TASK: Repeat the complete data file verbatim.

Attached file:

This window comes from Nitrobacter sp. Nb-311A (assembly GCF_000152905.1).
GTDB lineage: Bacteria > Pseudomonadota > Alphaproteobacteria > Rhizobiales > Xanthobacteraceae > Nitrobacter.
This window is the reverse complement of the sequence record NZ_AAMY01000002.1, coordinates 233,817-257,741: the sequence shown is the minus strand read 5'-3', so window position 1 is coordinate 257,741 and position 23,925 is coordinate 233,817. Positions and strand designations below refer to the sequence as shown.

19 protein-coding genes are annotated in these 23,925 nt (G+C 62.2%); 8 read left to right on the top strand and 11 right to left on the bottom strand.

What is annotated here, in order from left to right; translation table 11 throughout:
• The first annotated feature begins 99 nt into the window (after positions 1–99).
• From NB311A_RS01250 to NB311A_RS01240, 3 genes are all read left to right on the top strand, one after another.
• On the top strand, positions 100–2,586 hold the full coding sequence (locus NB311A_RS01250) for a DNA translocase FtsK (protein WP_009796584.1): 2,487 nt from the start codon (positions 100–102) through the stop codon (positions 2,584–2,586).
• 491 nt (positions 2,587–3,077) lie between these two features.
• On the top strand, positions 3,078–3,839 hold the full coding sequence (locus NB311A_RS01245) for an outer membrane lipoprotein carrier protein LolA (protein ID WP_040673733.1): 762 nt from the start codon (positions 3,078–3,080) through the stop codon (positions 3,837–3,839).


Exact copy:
This window comes from Nitrobacter sp. Nb-311A (assembly GCF_000152905.1).
GTDB lineage: Bacteria > Pseudomonadota > Alphaproteobacteria > Rhizobiales > Xanthobacteraceae > Nitrobacter.
This window is the reverse complement of the sequence record NZ_AAMY01000002.1, coordinates 233,817-257,741: the sequence shown is the minus strand read 5'-3', so window position 1 is coordinate 257,741 and position 23,925 is coordinate 233,817. Positions and strand designations below refer to the sequence as shown.

19 protein-coding genes are annotated in these 23,925 nt (G+C 62.2%); 8 read left to right on the top strand and 11 right to left on the bottom strand.

What is annotated here, in order from left to right; translation table 11 throughout:
• The first annotated feature begins 99 nt into the window (after positions 1–99).
• From NB311A_RS01250 to NB311A_RS01240, 3 genes are all read left to right on the top strand, one after another.
• On the top strand, positions 100–2,586 hold the full coding sequence (locus NB311A_RS01250) for a DNA translocase FtsK (protein WP_009796584.1): 2,487 nt from the start codon (positions 100–102) through the stop codon (positions 2,584–2,586).
• 491 nt (positions 2,587–3,077) lie between these two features.
• On the top strand, positions 3,078–3,839 hold the full coding sequence (locus NB311A_RS01245) for an outer membrane lipoprotein carrier protein LolA (protein ID WP_040673733.1): 762 nt from the start codon (positions 3,078–3,080) through the stop codon (positions 3,837–3,839).